Monday, August 22, 2005

Shark Finn Inn and Dutch Masters

I sometimes go out with my tita Babes (mom's sister) during the weekend. We don't do it that often but we sometimes watch a movie. Last July 30, we decided to indulge our cultural tastebuds and went to Melbourne City or CBD (Central Business District). I actually live in the greater Melbourne area but usually the central district is known as 'The City'.

My Aussie officemates suggested that we try to have lunch at one of Melbourne Chinatown's institutions - Shark Finn Inn. So my aunt and I met at Myer (mall) and then trudged up to Little Collins Street, to the Chinatown entrance (pictured) and on to Shark Finn where they start serving yam cha at 11:30 am. Yam cha here is a style of food service where little trolleys of food are brought out and you choose and point to what you want and they give it to you. The trolleys go on and on and the servings are small.

We were given a pot of tea and to start off we chose the fried baby squid calamari. It was so nice! Then we said no to all the other fried things because my officemates told me to wait for the steamed dim sims. We had to wait a bit then we chose prawn, scallop, mushroom and pork dim sims (three per serving). We also had some fish cakes and rice with mushrooms that was bundled in fragrant leaves. For dessert, I chose rainbow gelatin.

It was great eating yam cha because you feel pleasantly full afterwards and because you choose around one or two dishes per trolley, you get to thoroughly enjoy the little serves. And then you're eyeing the next trolleys with greed. When we saw the bill, it was cheap too.


Then my aunt and I rode the trams (pictured) and got off at the National Gallery of Victoria (pictured) in St. Kilda Road. We were there to see the big art exhibition of the year - Dutch Masters. The paintings on display are from the Rijksmuseum in Amsterdan and hail from the golden era of Netherlands - the 17th century. During that time, the Netherlands was a world power because of their exploration and trade. The wealthy middle classes or burghers demanded paintings and beautiful objects to decorate their homes.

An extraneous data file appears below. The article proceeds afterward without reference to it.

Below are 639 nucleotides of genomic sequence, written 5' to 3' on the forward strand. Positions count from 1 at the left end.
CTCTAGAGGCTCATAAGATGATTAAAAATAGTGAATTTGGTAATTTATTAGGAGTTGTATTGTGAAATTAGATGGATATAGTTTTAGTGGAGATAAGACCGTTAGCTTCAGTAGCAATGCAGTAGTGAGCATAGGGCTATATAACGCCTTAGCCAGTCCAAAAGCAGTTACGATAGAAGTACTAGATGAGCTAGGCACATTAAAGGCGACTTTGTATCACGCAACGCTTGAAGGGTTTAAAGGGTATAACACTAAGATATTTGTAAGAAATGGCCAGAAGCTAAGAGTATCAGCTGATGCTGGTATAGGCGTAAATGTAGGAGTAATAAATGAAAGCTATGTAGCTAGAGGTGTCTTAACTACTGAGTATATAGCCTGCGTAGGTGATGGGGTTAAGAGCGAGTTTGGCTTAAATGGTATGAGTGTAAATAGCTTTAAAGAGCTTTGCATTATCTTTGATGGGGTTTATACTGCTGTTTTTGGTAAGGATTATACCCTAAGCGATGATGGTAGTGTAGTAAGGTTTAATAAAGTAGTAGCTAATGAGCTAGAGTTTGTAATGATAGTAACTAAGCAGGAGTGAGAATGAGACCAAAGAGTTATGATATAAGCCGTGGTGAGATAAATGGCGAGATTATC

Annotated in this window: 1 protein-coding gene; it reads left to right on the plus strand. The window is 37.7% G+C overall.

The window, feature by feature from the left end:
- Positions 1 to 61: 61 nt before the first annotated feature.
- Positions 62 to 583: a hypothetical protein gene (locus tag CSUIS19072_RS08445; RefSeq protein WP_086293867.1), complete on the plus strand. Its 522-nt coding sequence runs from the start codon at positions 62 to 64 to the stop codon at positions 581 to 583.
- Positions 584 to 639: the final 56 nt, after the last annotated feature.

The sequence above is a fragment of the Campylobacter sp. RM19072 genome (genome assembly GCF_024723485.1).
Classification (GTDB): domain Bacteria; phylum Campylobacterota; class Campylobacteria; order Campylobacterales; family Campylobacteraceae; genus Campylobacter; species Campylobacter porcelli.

My aunt and I saw many beautiful portraits. Many were of the wealthy wearing the dark judge like robes of burghers. The backgrounds were also dark but in constrast, faces were well lit. There were also still-lifes with, some even showing bones to depict that time is fleeting and intricate sceneries. I learned that most of the Dutch at that time were Protestant and the more well known painters include Rembrant and Jan Steen.



What really floored me was the sheer number of people who were there. It was sometimes hard to move about because there were always people trying to get a better look at the art objects. It was amazing how packed the place was considering that there is a $20 entrance fee. I really don't see this happening soon in the Philippines. I think it is still a battle for survival for many of our countrymen so exhibitions like this are not on the priority list. But I'm glad I got the chance to see this and to know more about Dutch culture. And to see what Melbourne City has to offer to 'tourists' like me and my aunt.